The association between coat color and eye color is very minimal except for the blue eye color which has an association with specific coat color. The common association is the white cat and blue eye association and you’ve probably noticed that cats with white coats usually have blue eyes but may also tend to be deaf.  Genes that code for white fur coats generally mask all eye colors such as green, amber, and hazel. 

What does it mean if a cat has odd eyes?

A cat with odd eyes means that one eye is green or gold while the other one is blue. This condition is called heterochromia which means different color, from the Greek words “hetero” or different, and “chromia” or color. Heterochromia occurs when the dominant white gene or white spotting gene blocks the distribution and concentration of natural pigments during development within the iris tissues. Odd eyes may also happen in cats who lack both the dominant white and white spotting genes. A unique type of odd eyes in cats is a dichromatic or dichroic eye or having two colors in one iris, which is usually observed among white cats.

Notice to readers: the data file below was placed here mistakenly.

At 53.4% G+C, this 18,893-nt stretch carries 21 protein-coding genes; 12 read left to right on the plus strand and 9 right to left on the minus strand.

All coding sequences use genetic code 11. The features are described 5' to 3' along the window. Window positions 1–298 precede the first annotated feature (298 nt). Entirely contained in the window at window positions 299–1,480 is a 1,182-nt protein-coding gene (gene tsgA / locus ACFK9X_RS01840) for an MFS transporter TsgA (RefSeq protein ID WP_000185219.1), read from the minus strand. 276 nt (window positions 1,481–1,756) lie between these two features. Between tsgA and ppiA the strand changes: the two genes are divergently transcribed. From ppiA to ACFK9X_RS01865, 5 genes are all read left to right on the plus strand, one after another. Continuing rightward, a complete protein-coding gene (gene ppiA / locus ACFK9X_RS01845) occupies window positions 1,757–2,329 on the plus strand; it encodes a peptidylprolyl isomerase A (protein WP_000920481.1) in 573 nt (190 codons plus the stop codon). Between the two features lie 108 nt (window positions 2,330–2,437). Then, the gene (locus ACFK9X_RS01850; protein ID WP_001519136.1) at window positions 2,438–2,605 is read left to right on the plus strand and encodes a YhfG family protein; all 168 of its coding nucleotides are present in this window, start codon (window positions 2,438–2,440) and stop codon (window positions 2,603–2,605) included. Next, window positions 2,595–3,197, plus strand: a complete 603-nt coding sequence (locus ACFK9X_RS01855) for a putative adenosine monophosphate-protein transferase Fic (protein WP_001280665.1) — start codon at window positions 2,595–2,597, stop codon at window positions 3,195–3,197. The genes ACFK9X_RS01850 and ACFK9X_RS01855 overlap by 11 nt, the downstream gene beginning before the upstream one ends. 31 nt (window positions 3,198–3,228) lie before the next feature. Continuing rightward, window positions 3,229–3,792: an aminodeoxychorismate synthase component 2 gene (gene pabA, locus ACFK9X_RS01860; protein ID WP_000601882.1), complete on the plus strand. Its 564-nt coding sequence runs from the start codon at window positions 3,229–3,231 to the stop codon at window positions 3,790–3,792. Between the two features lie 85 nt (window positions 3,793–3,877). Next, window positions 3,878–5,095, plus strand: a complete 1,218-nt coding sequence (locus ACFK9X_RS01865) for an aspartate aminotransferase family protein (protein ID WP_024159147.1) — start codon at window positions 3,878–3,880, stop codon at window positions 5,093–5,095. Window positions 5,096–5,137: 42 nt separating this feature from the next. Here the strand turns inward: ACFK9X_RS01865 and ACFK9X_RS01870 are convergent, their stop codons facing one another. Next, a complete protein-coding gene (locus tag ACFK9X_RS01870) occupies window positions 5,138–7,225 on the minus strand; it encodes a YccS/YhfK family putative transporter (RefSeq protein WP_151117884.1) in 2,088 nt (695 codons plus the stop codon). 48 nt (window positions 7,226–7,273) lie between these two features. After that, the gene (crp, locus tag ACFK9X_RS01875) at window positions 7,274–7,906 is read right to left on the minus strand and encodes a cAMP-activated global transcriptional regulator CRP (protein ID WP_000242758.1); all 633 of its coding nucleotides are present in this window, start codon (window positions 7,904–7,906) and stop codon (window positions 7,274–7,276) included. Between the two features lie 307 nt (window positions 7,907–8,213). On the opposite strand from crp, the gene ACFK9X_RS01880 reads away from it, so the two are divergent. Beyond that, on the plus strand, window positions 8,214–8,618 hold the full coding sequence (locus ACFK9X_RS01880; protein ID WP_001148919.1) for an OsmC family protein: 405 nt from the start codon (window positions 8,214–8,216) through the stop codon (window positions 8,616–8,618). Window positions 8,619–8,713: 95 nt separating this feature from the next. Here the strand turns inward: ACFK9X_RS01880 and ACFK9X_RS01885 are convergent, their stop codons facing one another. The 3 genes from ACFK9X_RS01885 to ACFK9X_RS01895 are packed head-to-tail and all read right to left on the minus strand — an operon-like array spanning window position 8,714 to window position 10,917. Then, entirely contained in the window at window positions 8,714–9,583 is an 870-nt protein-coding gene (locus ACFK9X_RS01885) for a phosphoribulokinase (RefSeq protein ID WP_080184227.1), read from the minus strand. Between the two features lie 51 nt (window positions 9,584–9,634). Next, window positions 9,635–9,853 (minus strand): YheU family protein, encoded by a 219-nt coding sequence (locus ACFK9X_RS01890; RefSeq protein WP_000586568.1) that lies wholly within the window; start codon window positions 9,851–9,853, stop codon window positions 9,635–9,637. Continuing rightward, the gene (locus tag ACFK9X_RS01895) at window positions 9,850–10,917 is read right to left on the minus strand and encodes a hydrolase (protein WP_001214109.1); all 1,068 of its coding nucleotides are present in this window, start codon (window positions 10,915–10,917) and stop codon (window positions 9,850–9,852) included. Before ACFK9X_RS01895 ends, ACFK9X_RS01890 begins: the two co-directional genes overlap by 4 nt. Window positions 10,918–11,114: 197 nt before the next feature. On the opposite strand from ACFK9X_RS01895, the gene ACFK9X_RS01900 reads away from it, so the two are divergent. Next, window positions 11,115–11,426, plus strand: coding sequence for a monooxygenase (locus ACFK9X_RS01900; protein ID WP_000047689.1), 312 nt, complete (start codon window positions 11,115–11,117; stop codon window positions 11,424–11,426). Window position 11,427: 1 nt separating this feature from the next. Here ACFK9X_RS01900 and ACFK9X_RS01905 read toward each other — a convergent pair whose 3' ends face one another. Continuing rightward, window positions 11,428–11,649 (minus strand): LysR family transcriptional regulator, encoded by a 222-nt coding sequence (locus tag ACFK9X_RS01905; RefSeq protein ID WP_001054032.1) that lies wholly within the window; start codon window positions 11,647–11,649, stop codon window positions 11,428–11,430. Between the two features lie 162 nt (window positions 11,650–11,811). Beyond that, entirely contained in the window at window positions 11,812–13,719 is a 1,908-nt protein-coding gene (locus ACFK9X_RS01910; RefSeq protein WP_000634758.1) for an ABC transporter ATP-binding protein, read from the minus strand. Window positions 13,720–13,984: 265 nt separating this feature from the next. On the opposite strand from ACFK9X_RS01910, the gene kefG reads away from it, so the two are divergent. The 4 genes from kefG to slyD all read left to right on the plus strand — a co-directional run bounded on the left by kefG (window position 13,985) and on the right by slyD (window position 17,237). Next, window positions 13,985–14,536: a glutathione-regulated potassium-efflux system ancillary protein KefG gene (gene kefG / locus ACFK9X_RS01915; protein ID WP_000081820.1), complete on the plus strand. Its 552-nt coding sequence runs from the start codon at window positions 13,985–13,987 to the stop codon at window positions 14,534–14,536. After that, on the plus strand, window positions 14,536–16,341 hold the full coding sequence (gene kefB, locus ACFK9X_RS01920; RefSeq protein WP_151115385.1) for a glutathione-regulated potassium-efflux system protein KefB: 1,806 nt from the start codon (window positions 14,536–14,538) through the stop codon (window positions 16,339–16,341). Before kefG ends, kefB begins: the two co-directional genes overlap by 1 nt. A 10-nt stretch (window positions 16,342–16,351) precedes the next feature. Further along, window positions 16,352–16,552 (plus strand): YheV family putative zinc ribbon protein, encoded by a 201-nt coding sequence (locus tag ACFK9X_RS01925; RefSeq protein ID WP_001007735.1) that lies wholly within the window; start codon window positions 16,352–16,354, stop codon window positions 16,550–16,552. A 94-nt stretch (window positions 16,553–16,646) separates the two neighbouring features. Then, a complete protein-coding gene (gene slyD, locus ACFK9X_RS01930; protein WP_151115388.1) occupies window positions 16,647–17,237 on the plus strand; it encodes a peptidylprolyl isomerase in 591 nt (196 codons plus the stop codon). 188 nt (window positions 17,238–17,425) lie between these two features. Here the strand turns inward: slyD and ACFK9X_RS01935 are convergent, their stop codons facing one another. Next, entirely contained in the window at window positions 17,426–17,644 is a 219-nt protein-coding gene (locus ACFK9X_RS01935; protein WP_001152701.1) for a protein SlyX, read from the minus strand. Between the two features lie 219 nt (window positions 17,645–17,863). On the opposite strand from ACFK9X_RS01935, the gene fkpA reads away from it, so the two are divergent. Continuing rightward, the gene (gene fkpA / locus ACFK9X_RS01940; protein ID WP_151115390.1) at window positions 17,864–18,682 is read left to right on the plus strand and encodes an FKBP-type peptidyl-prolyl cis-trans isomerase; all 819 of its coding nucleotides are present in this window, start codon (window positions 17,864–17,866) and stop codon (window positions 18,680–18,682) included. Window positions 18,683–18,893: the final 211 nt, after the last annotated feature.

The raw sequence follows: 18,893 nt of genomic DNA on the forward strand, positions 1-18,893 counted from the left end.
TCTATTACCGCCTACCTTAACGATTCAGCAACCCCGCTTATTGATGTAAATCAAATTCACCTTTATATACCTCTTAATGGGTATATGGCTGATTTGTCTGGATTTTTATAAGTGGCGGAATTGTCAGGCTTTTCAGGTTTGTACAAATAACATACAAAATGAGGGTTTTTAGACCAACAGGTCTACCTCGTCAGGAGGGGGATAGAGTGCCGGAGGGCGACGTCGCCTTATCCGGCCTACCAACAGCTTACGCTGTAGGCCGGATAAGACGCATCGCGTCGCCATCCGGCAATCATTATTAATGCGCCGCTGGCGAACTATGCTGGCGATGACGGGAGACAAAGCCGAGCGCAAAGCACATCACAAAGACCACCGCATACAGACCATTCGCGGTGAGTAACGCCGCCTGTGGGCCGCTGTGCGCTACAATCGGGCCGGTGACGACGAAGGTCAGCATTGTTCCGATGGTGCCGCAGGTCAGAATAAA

At what age does a kitten’s eye color change?

Kittens are born blind and deaf but after seven to ten days their eyes will open and the color is a cloudy shade of blue.  When kittens are six weeks old, the color may start to change and from three to eight weeks some kittens may have flecks of color in their eyes.  When a kitten is ten weeks old, its eyes are as good as that of an adult cat, and at three months old,  a kitten’s eye color during that time is considered as its final color. 

What to do if your cat’s eyes are changing colors?

If you observe that your cat’s eyes are changing colors then consult the veterinarian right away as it could be a sign of an illness. Cats’ eyes change to orange if there’s an inflammation and if it darkens it may be an impending case of leukemia.

Final thoughts

 “Nature breaks through the eyes of the cat”, according to an Irish proverb and cat lovers attest that their furry pet’s eyes are spellbinding.  While there’s still no recent evidence of cats having purple eyes, cat lovers and pet parents are in awe of the varying colors of cats’ eyes that are sure to melt hearts.